Thirsty, But Not Dying of ThirstR.L. (Bob) Nielsen
Agronomy Department, Purdue University
West Lafayette, IN 47907-1150
Internet address: firstname.lastname@example.org
The condition of Indianas corn crop continues its recent decline. As of 18 July, 58 percent of the crop was rated as good to excellent (Indiana Crop & Weather Report, 7/19/99) . As recently as the 4th of July, the crop was rated 87 percent good or better. The decline in crop condition since then has been primarily due to continued dry weather, especially in the northcentral and eastern regions of the state. While the decline in crop condition is certainly cause for lively debates down at the Chat n Chew Café, it is important to keep these things in perspective.
First of all, the percent of this years crop in the good or better categories is essentially identical to the same time period for last years crop which ended up with the third largest grain yield ever recorded. Naturally, if the dry weather continues, the crop may continue to deteriorate. Conversely, if we return to timely rains for the remainder of the season, the corn crop will likely still yield quite well.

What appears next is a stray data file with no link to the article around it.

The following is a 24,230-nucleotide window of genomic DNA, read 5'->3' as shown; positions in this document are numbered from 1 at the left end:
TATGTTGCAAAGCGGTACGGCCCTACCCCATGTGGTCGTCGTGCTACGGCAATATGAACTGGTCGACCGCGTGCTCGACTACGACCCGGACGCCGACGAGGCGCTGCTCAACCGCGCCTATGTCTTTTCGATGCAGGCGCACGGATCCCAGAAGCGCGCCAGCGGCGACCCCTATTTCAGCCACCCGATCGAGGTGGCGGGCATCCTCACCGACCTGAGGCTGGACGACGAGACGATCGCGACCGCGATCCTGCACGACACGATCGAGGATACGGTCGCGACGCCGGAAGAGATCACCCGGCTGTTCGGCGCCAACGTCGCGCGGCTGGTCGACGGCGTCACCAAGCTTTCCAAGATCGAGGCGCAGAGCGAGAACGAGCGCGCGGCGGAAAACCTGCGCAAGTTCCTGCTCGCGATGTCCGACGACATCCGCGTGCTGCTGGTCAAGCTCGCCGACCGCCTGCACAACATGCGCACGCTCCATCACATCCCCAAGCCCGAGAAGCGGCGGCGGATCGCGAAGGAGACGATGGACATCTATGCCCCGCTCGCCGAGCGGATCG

Secondly, the corn crops development is ahead of schedule. As of 18 July, our Indiana Ag. Stats. Service also estimated that 70 percent of the corn crop was silking compared to only 41 percent last year and 24 percent over the past five years. It is always good news to get the critical pollination period behind us, because the corn crops sensitivity to moisture deficits declines rapidly throughout the course of the grain fill period.
Obviously, excessively dry soils in some areas have caused some damage. Growers can check the success of pollination by checking for silk detachment shortly after pollen shed is complete or by checking for kernel abortion during the blister and milk stages of development. Fields that are candidates for such scouting activities include those whose leaves roll tightly beginning very early in the morning and do not unroll until late evening, whose lower leaves are "firing" or dying from lack of moisture, or whose color turns a dull grayish-green during the heat of the day .
Finally, while moisture deficits are causing crop problems in certain areas of the state, the majority of Indianas corn crop is NOT facing severe drought stress at this point in time. While I would like to help raise crop prices by joining other fearmongers, I think it is more important to help allay the concerns of growers that major yield damage has been caused by the heat and dry weather in recent weeks.